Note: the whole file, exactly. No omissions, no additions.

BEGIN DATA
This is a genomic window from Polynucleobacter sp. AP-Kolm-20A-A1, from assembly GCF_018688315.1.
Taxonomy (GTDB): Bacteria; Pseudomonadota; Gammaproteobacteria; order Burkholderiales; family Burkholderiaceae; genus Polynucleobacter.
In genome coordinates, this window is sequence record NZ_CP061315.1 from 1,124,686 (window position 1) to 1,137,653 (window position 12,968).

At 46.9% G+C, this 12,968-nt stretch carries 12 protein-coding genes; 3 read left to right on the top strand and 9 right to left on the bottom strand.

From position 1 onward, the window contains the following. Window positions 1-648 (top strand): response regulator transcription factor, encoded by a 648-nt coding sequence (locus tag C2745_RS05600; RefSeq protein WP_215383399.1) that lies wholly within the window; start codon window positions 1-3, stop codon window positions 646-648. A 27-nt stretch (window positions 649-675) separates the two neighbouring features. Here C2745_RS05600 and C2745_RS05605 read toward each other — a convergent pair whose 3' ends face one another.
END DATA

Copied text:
This is a genomic window from Polynucleobacter sp. AP-Kolm-20A-A1, from assembly GCF_018688315.1.
Taxonomy (GTDB): Bacteria; Pseudomonadota; Gammaproteobacteria; order Burkholderiales; family Burkholderiaceae; genus Polynucleobacter.
In genome coordinates, this window is sequence record NZ_CP061315.1 from 1,124,686 (window position 1) to 1,137,653 (window position 12,968).

At 46.9% G+C, this 12,968-nt stretch carries 12 protein-coding genes; 3 read left to right on the top strand and 9 right to left on the bottom strand.

From position 1 onward, the window contains the following. Window positions 1-648 (top strand): response regulator transcription factor, encoded by a 648-nt coding sequence (locus tag C2745_RS05600; RefSeq protein WP_215383399.1) that lies wholly within the window; start codon window positions 1-3, stop codon window positions 646-648. A 27-nt stretch (window positions 649-675) separates the two neighbouring features. Here C2745_RS05600 and C2745_RS05605 read toward each other — a convergent pair whose 3' ends face one another.